THE MUSEUM OF FAMILY HISTORY presents

The Jewish Labor Unions

Revolutionary Unrest and the Bund
Pinsk, Belarus

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As early as the 1880's there was a small group of Jewish students with revolutionary ideas. This group disbanded after a short time after being discovered by the police. The spirit of revolt against the political and social order increased with the development of industry and an industrial proletariat. In a book written recently in the Soviet Union we read that as early as 1800 - 95 there were some ten strikes in Pinsk, the largest one being in 1893 in the railroad workshops. 500 workers went on strike for a week.

In the late 1890's small groups were formed among the Jewish workers for the purpose of reading illegal literature. With the increase of the revolutionary unrest Jewish youths joined the Russian Revolutionary Parties, the Social Democratic Party (S.D.) and the Social Revolutionary Party (S.R.). For the most part the Jewish youth was attracted to the "Brothers and Sisters", i.e. the Bund, which had followers as early as 1899. On May 1st, 1900, some 100 workers wearing red neckties gathered in one of the town's forests. They raised a red flag on which slogans were written demanding an eight-hour work day and political freedom. However, the Bund's activities only began to be felt in 1901; in 1905 it became a decisive force in the city.

Pinsk served as fertile ground for the Bund's activities at least until 1903, since the city was almost entirely Jewish. The few policemen that were in the city could be bribed; and since the great majority of the factory workers were young men and women with low salaries and poor working conditions they soon found themselves engaged in revolutionary activity. It should be noted, however, that the Bund movement did not grow of its own accord but largely because of propagandists and organizers from the outside who succeeded in rousing enthusiasm for the idea of "a new life" in the hearts of the working youth who until then had felt neglected and inferior.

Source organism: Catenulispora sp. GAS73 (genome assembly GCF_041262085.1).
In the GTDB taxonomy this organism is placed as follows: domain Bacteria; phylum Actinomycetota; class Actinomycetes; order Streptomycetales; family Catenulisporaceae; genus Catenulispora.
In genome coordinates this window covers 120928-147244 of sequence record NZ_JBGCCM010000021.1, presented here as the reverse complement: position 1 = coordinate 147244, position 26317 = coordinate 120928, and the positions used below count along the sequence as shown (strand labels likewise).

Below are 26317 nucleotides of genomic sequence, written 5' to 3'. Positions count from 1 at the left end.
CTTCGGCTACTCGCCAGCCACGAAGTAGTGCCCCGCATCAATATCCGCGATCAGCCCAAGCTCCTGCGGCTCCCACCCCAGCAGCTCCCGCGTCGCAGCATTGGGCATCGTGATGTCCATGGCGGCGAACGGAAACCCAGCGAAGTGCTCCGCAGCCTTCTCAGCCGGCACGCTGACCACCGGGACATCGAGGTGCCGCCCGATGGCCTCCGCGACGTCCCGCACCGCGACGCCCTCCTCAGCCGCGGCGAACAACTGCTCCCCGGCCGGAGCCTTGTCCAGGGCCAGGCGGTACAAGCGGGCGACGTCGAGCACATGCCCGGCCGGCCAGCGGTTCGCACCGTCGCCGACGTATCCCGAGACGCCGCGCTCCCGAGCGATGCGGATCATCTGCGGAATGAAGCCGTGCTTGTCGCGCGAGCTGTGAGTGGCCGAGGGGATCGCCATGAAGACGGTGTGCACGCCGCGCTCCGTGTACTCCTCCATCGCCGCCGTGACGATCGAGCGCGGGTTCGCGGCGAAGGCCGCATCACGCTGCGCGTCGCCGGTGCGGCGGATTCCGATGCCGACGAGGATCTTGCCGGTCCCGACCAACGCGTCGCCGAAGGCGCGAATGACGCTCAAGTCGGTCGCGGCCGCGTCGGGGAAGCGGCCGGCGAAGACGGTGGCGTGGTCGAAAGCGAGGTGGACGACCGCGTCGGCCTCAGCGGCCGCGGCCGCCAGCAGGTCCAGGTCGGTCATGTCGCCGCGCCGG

The first strike of Jewish workers in the city was apparently in 1899. In 1901 there were several strikes in workshops and in the match factory. As a result several workshops shortened the work-day to 10-12 hours. In the same year the first arrests of Bund activists were carried out. Pinsk emigrants from New York sent 100 dollars to save those arrested from expulsion to Siberia. As a result of these arrests an organization was established in New York which called itself the "Radical Men of Pinsk" (Pinsker Radikaler) whose main goal was to aid the Bund in the old home town. In the autumn of 1901 M. Lieber, one of the leaders of the Bund, came to Pinsk for the purpose of drawing the intelligentsia of the youth into the movement, a task at which he succeeded up to a point.